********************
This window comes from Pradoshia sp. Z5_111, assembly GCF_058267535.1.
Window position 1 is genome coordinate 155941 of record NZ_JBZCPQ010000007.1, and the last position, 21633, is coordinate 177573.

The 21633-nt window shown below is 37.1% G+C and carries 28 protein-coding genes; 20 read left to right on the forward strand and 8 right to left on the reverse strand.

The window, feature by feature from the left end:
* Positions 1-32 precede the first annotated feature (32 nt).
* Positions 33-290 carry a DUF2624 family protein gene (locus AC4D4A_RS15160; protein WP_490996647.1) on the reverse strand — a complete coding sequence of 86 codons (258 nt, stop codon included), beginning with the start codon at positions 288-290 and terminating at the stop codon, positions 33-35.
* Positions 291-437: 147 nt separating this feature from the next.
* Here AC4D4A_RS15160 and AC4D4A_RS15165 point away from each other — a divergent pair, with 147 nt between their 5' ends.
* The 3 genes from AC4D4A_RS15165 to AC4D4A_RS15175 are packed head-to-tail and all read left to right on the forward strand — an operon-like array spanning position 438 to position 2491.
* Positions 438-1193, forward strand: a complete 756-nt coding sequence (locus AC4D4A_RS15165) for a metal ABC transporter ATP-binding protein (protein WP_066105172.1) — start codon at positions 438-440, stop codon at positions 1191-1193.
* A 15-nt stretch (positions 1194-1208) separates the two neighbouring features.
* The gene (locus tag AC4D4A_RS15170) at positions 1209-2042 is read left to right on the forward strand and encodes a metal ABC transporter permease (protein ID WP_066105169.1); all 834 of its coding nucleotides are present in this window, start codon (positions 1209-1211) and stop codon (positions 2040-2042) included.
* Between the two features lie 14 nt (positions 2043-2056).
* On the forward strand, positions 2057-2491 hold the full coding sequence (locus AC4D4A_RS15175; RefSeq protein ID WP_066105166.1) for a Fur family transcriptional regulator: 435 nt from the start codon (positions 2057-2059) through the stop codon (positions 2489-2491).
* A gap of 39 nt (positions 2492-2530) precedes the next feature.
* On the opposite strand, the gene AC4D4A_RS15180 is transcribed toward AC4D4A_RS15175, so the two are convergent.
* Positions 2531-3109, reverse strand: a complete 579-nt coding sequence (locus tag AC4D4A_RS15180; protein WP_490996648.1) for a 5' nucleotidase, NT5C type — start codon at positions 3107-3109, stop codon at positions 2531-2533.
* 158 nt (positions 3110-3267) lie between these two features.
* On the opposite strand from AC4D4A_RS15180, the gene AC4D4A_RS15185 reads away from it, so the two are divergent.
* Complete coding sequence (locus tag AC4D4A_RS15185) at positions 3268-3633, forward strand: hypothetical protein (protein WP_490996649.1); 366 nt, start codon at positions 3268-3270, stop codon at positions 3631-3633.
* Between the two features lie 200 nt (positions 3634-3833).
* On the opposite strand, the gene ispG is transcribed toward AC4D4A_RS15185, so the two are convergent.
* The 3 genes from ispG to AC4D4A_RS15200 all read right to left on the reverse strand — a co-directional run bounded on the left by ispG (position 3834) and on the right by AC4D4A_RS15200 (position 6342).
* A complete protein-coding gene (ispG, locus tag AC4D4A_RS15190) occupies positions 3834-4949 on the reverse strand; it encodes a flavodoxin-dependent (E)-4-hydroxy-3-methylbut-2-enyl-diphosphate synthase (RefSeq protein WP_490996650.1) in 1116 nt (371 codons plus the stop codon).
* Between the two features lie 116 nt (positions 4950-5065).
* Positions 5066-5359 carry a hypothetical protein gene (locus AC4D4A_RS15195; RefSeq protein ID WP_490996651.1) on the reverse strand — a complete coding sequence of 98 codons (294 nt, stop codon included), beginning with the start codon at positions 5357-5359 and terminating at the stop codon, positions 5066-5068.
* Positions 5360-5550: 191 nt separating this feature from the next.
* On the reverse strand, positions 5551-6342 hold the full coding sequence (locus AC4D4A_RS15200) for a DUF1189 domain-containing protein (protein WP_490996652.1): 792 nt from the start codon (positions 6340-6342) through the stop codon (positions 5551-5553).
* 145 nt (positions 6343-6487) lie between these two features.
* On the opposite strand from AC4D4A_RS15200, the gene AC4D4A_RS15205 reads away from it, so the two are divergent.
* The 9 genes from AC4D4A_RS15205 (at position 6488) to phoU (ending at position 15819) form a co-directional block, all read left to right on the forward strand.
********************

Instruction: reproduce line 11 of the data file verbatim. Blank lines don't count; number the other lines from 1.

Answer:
* A 15-nt stretch (positions 1194-1208) separates the two neighbouring features.